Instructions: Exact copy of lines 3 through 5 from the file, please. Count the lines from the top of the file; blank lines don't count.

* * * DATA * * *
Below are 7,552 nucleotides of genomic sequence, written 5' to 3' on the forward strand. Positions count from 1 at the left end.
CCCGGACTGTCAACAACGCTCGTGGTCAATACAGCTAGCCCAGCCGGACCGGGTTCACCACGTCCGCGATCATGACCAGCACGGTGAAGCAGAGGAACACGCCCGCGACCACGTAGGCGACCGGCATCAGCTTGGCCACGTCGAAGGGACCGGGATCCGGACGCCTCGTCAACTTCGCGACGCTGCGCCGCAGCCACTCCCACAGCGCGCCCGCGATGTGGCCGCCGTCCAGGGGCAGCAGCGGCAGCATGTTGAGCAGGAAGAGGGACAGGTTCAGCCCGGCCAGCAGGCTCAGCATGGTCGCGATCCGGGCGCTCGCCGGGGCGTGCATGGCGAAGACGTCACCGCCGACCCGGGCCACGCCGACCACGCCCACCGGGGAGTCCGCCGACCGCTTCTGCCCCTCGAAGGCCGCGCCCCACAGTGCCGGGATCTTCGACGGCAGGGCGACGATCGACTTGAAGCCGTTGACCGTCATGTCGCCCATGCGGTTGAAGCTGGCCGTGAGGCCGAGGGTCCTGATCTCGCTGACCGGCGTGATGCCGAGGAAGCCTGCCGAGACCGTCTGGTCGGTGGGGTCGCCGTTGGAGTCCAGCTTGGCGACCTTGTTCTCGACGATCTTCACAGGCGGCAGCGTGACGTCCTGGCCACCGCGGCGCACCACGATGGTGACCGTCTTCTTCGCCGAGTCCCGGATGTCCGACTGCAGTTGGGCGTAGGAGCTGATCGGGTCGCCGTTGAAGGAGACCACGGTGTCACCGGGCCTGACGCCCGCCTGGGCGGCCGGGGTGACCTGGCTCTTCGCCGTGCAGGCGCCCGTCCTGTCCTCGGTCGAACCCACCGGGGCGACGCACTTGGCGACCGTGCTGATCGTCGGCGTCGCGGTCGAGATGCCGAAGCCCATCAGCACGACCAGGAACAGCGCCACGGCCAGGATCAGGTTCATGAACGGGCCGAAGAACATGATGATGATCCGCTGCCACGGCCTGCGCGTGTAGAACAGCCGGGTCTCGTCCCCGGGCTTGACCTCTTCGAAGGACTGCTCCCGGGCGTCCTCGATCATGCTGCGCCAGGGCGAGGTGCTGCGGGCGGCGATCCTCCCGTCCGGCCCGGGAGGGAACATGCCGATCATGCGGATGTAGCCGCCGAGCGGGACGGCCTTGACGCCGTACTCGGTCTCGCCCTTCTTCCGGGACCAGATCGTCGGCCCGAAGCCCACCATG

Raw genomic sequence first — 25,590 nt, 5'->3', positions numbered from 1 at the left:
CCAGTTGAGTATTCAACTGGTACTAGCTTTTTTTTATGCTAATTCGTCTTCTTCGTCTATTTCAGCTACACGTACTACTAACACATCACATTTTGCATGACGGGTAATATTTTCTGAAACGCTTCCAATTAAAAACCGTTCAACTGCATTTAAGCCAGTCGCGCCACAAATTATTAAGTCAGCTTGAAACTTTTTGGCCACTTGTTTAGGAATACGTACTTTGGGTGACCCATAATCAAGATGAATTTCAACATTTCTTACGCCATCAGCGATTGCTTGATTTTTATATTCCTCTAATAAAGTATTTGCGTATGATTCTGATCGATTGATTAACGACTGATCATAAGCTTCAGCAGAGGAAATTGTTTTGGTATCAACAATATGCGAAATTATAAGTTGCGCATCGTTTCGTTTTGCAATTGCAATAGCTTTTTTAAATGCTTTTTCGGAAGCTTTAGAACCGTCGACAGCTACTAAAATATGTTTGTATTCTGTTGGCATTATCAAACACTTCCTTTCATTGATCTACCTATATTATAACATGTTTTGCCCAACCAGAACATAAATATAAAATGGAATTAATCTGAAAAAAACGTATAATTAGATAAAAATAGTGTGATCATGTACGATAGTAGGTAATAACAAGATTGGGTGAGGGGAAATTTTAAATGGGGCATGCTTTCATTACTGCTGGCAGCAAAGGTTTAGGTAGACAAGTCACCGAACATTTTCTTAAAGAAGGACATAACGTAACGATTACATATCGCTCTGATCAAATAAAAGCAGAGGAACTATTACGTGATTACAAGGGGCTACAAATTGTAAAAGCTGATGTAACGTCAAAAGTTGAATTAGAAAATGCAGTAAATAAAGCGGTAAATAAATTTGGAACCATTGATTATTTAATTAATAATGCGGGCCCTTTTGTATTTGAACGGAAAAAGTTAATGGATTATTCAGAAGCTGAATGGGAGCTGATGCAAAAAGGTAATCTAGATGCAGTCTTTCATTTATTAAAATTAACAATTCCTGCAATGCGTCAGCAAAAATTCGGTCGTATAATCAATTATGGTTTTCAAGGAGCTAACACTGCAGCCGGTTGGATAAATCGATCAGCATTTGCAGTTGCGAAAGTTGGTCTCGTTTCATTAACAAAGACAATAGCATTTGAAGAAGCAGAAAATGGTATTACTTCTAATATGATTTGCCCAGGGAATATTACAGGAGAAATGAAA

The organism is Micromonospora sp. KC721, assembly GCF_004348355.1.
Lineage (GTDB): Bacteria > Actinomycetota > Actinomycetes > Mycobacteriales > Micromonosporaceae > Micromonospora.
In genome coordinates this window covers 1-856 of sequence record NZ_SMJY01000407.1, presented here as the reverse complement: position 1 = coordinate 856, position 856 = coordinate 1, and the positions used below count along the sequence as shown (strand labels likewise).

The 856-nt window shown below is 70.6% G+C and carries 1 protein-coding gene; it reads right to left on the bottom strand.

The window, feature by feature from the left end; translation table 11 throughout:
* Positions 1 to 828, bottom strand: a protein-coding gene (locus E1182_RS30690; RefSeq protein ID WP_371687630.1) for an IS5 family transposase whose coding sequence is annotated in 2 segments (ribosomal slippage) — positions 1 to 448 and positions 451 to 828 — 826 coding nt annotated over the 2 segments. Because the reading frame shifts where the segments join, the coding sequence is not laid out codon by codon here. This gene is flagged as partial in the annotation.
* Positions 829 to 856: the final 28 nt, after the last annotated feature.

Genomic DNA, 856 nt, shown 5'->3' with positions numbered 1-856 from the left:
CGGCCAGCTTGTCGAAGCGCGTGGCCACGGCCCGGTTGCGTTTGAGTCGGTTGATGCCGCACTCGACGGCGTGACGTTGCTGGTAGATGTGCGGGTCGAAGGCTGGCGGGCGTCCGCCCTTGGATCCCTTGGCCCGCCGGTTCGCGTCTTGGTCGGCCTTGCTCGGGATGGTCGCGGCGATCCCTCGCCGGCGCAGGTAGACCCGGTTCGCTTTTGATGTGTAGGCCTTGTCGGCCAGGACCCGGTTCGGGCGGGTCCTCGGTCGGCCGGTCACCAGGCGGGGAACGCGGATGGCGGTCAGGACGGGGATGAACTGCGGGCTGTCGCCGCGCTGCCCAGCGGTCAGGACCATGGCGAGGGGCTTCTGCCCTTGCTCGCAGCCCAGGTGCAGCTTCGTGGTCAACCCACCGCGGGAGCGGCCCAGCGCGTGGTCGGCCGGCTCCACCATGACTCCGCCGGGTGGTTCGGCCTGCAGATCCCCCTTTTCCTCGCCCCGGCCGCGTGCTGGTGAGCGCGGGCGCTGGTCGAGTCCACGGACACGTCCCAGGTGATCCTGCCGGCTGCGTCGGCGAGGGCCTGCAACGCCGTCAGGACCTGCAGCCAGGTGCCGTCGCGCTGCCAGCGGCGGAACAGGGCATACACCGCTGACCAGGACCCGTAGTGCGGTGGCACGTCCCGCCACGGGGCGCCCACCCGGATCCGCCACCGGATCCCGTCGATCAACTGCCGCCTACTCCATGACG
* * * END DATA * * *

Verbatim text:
Raw genomic sequence first — 25,590 nt, 5'->3', positions numbered from 1 at the left:
CCAGTTGAGTATTCAACTGGTACTAGCTTTTTTTTATGCTAATTCGTCTTCTTCGTCTATTTCAGCTACACGTACTACTAACACATCACATTTTGCATGACGGGTAATATTTTCTGAAACGCTTCCAATTAAAAACCGTTCAACTGCATTTAAGCCAGTCGCGCCACAAATTATTAAGTCAGCTTGAAACTTTTTGGCCACTTGTTTAGGAATACGTACTTTGGGTGACCCATAATCAAGATGAATTTCAACATTTCTTACGCCATCAGCGATTGCTTGATTTTTATATTCCTCTAATAAAGTATTTGCGTATGATTCTGATCGATTGATTAACGACTGATCATAAGCTTCAGCAGAGGAAATTGTTTTGGTATCAACAATATGCGAAATTATAAGTTGCGCATCGTTTCGTTTTGCAATTGCAATAGCTTTTTTAAATGCTTTTTCGGAAGCTTTAGAACCGTCGACAGCTACTAAAATATGTTTGTATTCTGTTGGCATTATCAAACACTTCCTTTCATTGATCTACCTATATTATAACATGTTTTGCCCAACCAGAACATAAATATAAAATGGAATTAATCTGAAAAAAACGTATAATTAGATAAAAATAGTGTGATCATGTACGATAGTAGGTAATAACAAGATTGGGTGAGGGGAAATTTTAAATGGGGCATGCTTTCATTACTGCTGGCAGCAAAGGTTTAGGTAGACAAGTCACCGAACATTTTCTTAAAGAAGGACATAACGTAACGATTACATATCGCTCTGATCAAATAAAAGCAGAGGAACTATTACGTGATTACAAGGGGCTACAAATTGTAAAAGCTGATGTAACGTCAAAAGTTGAATTAGAAAATGCAGTAAATAAAGCGGTAAATAAATTTGGAACCATTGATTATTTAATTAATAATGCGGGCCCTTTTGTATTTGAACGGAAAAAGTTAATGGATTATTCAGAAGCTGAATGGGAGCTGATGCAAAAAGGTAATCTAGATGCAGTCTTTCATTTATTAAAATTAACAATTCCTGCAATGCGTCAGCAAAAATTCGGTCGTATAATCAATTATGGTTTTCAAGGAGCTAACACTGCAGCCGGTTGGATAAATCGATCAGCATTTGCAGTTGCGAAAGTTGGTCTCGTTTCATTAACAAAGACAATAGCATTTGAAGAAGCAGAAAATGGTATTACTTCTAATATGATTTGCCCAGGGAATATTACAGGAGAAATGAAA

The organism is Micromonospora sp. KC721, assembly GCF_004348355.1.